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Technology makes strides in eldercare

By Kathy Zhang in Hong Kong | China Daily | Updated: 2019-04-03 09:31

Editor's note: Countries and regions worldwide are facing challenges posed by aging populations. This is part of a series in which China Daily looks at the issue.

Hong Kong, which prides itself on life expectancy rates that are among the highest in the world, faces a number of population challenges that the maturing field of gerontechnology, which uses technology to address the needs of aging people, is expected to ease in the coming years.

Government projections expect that more than one-third of the population, or 2.37 million people, in the Hong Kong Special Administrative Region could be older than 65 by 2036.

The trend is coupled with the additional strain that a rapidly aging population has on the workforce and the financial demands of eldercare, giving rise to the wider use of an array of technological devices to help the elderly, according to the Hong Kong Society for the Aged.

The growing gerontechnology field, which combines gerontology and technology, includes motion-sensor games that are used at eldercare facilities to assist in rehabilitation activities, according to the group. One of the most popular such games is visual bowling, in which players stand in front of big screens and "throw" a virtual ball to score points.

The group's executive director, Maggie Leung Yee-mei, said the games add entertainment value to routine exercises. "The seniors' attitude toward exercise becomes more positive," she said.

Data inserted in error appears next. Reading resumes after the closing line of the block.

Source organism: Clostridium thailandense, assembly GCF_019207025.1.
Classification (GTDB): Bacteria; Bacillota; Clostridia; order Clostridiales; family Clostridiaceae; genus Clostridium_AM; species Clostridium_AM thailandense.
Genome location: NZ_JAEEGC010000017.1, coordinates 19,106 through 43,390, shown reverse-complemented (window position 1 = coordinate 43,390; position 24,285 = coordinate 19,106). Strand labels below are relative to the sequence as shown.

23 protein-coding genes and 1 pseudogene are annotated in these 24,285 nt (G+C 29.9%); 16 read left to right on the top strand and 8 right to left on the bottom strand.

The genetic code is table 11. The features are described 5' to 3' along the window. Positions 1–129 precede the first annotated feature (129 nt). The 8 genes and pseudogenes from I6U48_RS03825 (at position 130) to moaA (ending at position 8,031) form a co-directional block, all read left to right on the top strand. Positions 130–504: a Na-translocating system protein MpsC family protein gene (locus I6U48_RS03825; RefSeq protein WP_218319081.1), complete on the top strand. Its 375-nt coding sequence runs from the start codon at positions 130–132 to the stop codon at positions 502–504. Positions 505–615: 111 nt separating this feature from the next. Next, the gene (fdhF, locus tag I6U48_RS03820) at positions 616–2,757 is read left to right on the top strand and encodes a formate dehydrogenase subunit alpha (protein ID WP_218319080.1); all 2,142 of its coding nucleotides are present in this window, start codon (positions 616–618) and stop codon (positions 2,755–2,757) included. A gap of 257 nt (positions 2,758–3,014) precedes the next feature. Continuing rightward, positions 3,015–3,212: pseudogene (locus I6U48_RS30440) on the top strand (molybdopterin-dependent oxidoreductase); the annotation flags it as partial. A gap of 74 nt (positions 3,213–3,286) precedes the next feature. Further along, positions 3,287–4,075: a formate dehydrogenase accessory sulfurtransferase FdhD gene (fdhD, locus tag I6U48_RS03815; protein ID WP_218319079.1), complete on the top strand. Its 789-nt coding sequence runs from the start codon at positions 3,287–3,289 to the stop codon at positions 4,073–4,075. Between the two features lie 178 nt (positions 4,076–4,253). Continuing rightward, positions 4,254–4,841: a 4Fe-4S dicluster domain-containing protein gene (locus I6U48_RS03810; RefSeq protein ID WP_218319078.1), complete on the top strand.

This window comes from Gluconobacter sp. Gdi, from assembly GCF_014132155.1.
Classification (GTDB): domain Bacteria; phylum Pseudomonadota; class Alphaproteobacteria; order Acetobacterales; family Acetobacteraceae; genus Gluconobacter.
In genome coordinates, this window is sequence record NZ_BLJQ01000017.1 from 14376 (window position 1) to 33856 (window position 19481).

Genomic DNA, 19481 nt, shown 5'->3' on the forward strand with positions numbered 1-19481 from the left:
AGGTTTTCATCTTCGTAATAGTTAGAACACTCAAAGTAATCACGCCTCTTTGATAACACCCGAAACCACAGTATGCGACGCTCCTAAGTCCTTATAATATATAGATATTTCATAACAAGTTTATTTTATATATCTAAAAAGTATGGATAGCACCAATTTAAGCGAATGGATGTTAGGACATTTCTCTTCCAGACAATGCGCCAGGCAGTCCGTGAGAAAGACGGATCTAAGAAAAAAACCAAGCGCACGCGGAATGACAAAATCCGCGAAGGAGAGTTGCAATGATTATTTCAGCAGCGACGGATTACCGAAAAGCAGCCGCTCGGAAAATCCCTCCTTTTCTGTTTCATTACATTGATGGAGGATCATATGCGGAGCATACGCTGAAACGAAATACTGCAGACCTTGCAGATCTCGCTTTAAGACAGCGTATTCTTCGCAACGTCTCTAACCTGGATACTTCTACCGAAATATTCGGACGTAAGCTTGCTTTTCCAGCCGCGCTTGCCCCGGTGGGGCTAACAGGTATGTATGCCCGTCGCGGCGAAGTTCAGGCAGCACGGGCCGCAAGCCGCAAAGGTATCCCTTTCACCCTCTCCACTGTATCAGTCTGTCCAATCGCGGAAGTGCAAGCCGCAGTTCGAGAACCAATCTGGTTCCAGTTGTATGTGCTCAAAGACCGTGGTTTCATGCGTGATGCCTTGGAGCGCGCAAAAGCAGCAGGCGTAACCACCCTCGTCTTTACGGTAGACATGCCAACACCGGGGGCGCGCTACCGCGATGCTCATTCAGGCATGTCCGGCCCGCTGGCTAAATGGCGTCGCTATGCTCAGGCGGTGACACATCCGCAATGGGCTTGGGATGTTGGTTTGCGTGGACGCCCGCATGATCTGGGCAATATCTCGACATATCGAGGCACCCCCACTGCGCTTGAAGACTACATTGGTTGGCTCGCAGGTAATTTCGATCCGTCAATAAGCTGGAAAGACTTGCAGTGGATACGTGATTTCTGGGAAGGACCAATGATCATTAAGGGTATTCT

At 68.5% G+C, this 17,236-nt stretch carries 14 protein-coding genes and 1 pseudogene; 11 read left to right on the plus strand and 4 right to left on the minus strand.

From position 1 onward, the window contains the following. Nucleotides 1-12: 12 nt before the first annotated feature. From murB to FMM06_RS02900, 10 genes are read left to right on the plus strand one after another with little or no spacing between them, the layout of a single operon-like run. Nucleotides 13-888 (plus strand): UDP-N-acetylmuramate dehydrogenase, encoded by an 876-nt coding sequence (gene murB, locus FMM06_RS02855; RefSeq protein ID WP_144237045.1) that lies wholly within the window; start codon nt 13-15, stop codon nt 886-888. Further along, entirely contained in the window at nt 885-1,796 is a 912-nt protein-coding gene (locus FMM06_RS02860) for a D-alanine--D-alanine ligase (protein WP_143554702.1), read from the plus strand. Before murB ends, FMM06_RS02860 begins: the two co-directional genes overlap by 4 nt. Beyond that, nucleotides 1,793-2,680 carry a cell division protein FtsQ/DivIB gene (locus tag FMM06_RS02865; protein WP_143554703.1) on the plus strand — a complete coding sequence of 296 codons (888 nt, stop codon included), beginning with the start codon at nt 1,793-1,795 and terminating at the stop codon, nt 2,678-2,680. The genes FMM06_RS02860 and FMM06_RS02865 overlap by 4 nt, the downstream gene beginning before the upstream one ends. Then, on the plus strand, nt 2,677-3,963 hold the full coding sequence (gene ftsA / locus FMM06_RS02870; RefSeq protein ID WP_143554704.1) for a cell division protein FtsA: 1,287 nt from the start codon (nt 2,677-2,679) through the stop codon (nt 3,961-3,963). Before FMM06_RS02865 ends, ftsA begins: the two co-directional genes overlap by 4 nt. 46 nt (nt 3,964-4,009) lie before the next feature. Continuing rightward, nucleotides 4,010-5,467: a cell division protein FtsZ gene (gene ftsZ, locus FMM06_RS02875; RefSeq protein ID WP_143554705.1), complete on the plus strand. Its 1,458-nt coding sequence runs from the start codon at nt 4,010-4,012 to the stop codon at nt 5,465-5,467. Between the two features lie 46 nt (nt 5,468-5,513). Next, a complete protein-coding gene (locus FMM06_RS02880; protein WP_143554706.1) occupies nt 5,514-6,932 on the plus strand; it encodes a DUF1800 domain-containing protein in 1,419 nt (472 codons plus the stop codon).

Virtual reality technology is also used in the treatment of Alzheimer's disease. Elderly people suffering from dementia are shown 3D images of scenes familiar to them, such as streets, parks and landmarks in the communities where they have lived. The exercises help awaken deep-seated memories, in turn helping to ease the symptoms of dementia, Leung said.

The society also uses imported equipment, but its chairman, Kim Mak Kin-wah, said many of the devices from overseas are too large for Hong Kong's comparatively smaller facilities.

Collaboration with science-technology enterprises has helped social service facilities to better understand elderly people and their caregivers, according to Mak.

"We know more about the demands and habits of the elderly and learn what users need," Mak said.

Gerontechnology is helping to modernize the eldercare field, making it less laborious and raising the sector to a higher standard of professionalism, according to Elderly Commission Chairman Lam Ching-choi.

In August, the nongovernmental organization Haven of Hope Christian Service, which provides eldercare and rehabilitation services in Hong Kong, signed an agreement with Hong Kong University of Science and Technology to jointly explore solutions for improving the quality of life for the elderly and their caregivers.

The two are in the discussion stage of seven projects. One is a study of the genetic risk factors for Alzheimer's disease among elderly Chinese. Another aims to develop a real-time 3D facial recognition system to detect symptoms related to the onset of mental and physical disease.